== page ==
While America was expanding its reach across the nations, they were also spreading the ideas of sport at home. Patrick Miller points out, how at the turn of the 19th century there were no large sports teams in the south, only the North and West. This slowly began to change as the game of football grew in popularity. Miller argues that the game of football helped focus the determination of the South. It allowed for those in the South to encourage their young boys and men to participate in manly and physically demanding sports. Giving the South a goal to strive after and prove their toughness. Sports really began to grow when the view of sports was accepted as a form of proving masculinity. Although there were attempts to make it a religiously center activity, sports won the day as a way to prove a man’s worth. Over time, southern sports teams began to progress in skill and gain a deeper understanding of the game. Furthermore, by the early 20th century, athletes were being recognized as All American athletes and became household names. This transition over a short period of time shows how deeply sports reconnected the South with their tradition of believing they had to be better and was a way to prove their masculinity. Also as southern universities began to play those in the North and West, they learned that games could be both physical and organized in a calm professional manner. Miller reveals how the South did not come to be a sporting powerhouse by following the pattern of the North or West, they blazed their own trail through keeping what they liked and not using what they did not. Very similar to the colonies the YMCA expanded into, they kept some aspects of America and not others. 

When reading “The Sporting World of the Modern South” by Patrick Miller I was introduced to the ideas of many during the early days of football. Many players and people, similar to today, saw the sport as a way to become a man. This was a way to show how manly they were and how strong they were to others. Many other people, such as evangelicals, saw the sport as barbaric. They saw the sport as disgusting and filthy. It was immoral to them for men to be playing such a sport. It is interesting how this can still be seen today, many athletes who play sports such as football or even rugby, will look down on those who play a sport that is less “manly” such as tennis or volleyball. Why does the sport, or lack of any sport, one chooses to play define their level of masculinity? In “The Early Evolution of Modern Sport in Latin America: A Mainly English Middle-Class Inspiration?” by JA Mangan, the author writes about how sport played a large role in imperialism. He claims it is often overlooked by other factors such as economics when studying the topic. People often forget that sports were used in Latin America as a way to “civilise” the “uncivilised” people who inhabited the area before the white settlers. The impact of these games and sports were extreme on the native people and cultures. Gideon Dishon writes in “Games of Character: Team Sports, Games, and Character Development in Victorian Public Schools, 1850-1900” about how games, teams, and sports were utilized by public schools to enhance skills of the young school children. Games and sports were played to build the character of the children. The schools are also accredited for the way we play sports today, claiming that their use of them made a huge  contribution on how the sports we play today are played.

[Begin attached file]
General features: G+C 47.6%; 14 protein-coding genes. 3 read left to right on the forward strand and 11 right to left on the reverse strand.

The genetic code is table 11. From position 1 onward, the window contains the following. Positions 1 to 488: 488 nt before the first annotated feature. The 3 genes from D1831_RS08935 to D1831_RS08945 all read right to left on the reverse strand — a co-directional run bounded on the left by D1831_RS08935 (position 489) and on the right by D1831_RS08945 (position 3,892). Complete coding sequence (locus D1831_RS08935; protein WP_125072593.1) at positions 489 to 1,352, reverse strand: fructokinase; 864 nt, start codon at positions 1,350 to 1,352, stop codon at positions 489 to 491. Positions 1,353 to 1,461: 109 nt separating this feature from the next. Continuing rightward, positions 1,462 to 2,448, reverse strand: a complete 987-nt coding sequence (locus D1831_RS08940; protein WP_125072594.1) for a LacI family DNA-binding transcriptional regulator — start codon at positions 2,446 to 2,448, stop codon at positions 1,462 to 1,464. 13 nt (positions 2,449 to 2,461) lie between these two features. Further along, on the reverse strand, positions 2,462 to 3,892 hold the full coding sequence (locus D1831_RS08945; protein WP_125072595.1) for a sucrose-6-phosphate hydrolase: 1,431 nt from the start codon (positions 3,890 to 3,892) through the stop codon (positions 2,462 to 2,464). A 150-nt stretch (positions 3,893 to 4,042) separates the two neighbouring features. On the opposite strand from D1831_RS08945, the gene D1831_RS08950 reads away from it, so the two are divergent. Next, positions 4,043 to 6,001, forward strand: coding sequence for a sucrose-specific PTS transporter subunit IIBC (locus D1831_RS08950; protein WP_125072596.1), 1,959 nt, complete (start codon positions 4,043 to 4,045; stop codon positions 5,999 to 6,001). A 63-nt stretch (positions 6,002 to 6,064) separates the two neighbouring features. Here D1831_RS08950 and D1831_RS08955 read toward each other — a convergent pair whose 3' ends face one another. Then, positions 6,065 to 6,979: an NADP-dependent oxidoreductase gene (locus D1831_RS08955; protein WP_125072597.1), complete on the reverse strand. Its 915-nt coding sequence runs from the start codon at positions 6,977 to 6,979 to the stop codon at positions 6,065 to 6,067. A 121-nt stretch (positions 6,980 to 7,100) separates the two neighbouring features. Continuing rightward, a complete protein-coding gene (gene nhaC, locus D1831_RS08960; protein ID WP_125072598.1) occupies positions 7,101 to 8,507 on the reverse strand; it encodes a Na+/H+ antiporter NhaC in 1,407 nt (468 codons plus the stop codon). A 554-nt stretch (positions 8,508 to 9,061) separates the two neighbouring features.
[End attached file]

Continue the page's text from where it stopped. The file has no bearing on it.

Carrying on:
The early use of sports had huge impacts on the world we live in today. They were used when countries imperialized and settlers took new land. The sports were used to build character and to change the native people of lands in Latin America and elsewhere. The way these sports are seen has always varied, especially from a religious stand point. Sports have contributed to the sculpting of the world we see and live in today more than most think.